Jorge Choy-Gómez 2022 Field Report
Humanitarian Violence: Care and Bureaucracy for Central American Migrants and Refugees in Mexico
In 2011, the Mexican government created relatively unknown detention centers throughout the country, specially designed for unaccompanied children migrants and asylum seekers. Despite the critical importance of the physical and discursive operations of these detention centers, there is an under-examination of the role of those who operate them, especially since they are the direct executors of immigration policy on the ground. My research focuses on public officials who work in these detention centers and examine who are these public agents and how they materialize immigration policies on an everyday basis. I explore how their enactments are framed by state practices of care and transnational and local human rights discourses, in a context of immigration control policies and its inherent bureaucracy, in the southern and norther border of Mexico.
Key words: Detention Centers, Bureaucracy, Immigration, Asylum, Borders
To complement the fieldwork I began in the summer of 2020 in the midst of the covid-19 pandemic, the CLAG Field Study Grant allowed me to return this past summer to Ciudad Juarez and Nogales, on the MX-US border. As an essential part of my research lies in the ethnographic observation of detention spaces for unaccompanied children, and having the covid-19 health emergency almost totally restricted access to the spaces planned for my research, it was imperative to return to these cities to collect as much data as possible.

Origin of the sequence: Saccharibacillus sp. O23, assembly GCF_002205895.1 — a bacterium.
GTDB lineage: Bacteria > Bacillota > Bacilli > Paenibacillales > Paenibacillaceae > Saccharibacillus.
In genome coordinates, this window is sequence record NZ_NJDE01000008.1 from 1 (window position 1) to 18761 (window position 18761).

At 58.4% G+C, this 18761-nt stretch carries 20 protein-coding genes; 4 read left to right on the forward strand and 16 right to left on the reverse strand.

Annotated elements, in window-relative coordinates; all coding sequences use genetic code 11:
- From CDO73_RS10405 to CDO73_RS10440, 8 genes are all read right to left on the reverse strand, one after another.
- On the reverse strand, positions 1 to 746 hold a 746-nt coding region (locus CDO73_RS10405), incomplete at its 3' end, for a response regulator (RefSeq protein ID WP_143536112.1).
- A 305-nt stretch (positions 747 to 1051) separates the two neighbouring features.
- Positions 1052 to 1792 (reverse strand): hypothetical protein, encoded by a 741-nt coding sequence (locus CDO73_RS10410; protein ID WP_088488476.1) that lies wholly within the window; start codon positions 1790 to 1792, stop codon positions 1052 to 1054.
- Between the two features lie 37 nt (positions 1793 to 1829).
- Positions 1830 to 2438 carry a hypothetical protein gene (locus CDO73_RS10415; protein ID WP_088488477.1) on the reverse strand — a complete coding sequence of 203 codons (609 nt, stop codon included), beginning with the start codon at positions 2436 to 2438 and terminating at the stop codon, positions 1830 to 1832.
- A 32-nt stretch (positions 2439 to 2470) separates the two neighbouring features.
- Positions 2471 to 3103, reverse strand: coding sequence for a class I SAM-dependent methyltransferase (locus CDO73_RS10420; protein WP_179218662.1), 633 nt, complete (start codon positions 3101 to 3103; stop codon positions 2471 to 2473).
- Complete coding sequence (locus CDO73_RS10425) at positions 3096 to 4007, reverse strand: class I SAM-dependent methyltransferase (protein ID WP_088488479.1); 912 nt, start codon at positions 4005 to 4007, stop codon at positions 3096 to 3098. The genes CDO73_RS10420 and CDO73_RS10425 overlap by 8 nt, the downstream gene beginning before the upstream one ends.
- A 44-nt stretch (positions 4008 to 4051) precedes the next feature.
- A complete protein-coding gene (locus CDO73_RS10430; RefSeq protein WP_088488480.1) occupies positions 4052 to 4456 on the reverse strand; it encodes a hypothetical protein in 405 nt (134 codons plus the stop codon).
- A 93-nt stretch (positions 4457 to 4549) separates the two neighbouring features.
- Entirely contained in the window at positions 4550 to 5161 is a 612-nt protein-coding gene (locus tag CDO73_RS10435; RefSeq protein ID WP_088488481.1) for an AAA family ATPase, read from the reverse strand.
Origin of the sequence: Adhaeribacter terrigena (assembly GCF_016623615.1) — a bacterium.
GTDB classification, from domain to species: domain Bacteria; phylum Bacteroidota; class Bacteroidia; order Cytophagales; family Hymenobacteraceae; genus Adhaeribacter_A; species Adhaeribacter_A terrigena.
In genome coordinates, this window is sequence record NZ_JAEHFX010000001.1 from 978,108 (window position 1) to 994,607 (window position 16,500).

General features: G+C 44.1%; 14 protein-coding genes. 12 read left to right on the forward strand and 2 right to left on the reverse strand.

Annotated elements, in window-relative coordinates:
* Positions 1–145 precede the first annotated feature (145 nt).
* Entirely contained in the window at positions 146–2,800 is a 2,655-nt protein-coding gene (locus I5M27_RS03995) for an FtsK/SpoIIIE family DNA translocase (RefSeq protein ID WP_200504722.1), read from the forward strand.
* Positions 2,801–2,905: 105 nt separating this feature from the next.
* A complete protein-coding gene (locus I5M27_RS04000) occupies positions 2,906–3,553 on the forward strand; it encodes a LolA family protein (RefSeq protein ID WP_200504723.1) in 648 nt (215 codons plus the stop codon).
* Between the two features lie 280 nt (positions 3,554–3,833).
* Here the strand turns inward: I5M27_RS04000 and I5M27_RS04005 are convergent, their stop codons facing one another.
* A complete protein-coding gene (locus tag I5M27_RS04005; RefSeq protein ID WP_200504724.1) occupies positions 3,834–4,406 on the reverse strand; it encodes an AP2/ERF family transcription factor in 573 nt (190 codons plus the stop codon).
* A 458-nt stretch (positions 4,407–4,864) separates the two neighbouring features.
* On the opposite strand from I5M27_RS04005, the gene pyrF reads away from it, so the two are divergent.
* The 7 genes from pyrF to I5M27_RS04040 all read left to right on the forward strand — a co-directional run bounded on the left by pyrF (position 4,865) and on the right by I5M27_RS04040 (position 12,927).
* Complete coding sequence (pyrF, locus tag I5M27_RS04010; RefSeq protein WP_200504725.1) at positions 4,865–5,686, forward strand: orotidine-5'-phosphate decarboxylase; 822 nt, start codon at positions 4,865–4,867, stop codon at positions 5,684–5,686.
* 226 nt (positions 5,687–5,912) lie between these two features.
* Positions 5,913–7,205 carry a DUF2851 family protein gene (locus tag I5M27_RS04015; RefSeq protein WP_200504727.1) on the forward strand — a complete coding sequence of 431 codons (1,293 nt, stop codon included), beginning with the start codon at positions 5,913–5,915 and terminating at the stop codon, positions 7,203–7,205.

In Ciudad Juarez, I had the opportunity to conduct interviews with staff at shelters for unaccompanied migrant children, as well as with other key stakeholders, such as non-governmental organizations and academics. This city has become one of the busiest destinations for Central American, Caribbean, South American and even African immigrants in recent years, as it has a better material infrastructure than most cities on Mexico’s northern border. However, until the arrival of the migrant caravans in 2018 this was not a city that stood out in the immigration landscape in Mexico. From this phenomenon, a network of non-governmental organizations, including many shelters, emerged to attend to this phenomenon. Along with this, various state institutions previously dedicated to the care of Mexican returnee children – the population of greatest attention in this part of the border – have turned their resources and efforts to the care of unaccompanied migrant and asylum-seeking children.